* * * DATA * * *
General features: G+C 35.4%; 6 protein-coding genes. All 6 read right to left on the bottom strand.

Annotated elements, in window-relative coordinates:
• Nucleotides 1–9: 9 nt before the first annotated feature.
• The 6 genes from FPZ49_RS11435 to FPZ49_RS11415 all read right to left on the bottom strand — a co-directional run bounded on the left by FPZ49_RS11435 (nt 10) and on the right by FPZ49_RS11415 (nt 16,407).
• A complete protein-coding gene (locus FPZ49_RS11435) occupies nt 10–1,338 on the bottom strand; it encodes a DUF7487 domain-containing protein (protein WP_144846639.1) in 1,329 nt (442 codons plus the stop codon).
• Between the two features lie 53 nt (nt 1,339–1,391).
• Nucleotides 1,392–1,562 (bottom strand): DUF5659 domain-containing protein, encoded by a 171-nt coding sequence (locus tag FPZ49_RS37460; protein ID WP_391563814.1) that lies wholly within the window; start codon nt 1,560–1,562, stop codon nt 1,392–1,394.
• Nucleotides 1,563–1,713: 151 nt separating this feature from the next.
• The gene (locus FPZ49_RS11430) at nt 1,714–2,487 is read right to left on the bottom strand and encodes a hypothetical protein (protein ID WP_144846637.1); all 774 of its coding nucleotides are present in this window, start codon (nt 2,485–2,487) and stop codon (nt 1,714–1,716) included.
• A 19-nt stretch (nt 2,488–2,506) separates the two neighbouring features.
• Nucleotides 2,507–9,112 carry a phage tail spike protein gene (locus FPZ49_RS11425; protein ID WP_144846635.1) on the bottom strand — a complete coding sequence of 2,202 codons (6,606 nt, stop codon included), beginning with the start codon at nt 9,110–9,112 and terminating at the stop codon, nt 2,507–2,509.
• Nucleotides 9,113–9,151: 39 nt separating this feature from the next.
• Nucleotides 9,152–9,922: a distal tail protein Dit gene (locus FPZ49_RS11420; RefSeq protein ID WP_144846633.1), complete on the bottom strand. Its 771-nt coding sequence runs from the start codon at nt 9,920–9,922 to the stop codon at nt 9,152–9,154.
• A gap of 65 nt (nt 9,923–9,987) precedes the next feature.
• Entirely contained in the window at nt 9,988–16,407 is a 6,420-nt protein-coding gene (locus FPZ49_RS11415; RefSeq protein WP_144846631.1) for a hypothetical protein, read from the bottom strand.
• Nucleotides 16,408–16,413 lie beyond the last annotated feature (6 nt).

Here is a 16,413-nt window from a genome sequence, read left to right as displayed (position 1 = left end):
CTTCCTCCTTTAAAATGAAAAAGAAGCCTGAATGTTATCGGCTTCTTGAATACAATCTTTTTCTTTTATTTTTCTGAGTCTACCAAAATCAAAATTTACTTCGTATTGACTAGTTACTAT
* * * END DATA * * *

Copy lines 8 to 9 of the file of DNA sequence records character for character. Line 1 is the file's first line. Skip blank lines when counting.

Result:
• Nucleotides 1,563–1,713: 151 nt separating this feature from the next.
• The gene (locus FPZ49_RS11430) at nt 1,714–2,487 is read right to left on the bottom strand and encodes a hypothetical protein (protein ID WP_144846637.1); all 774 of its coding nucleotides are present in this window, start codon (nt 2,485–2,487) and stop codon (nt 1,714–1,716) included.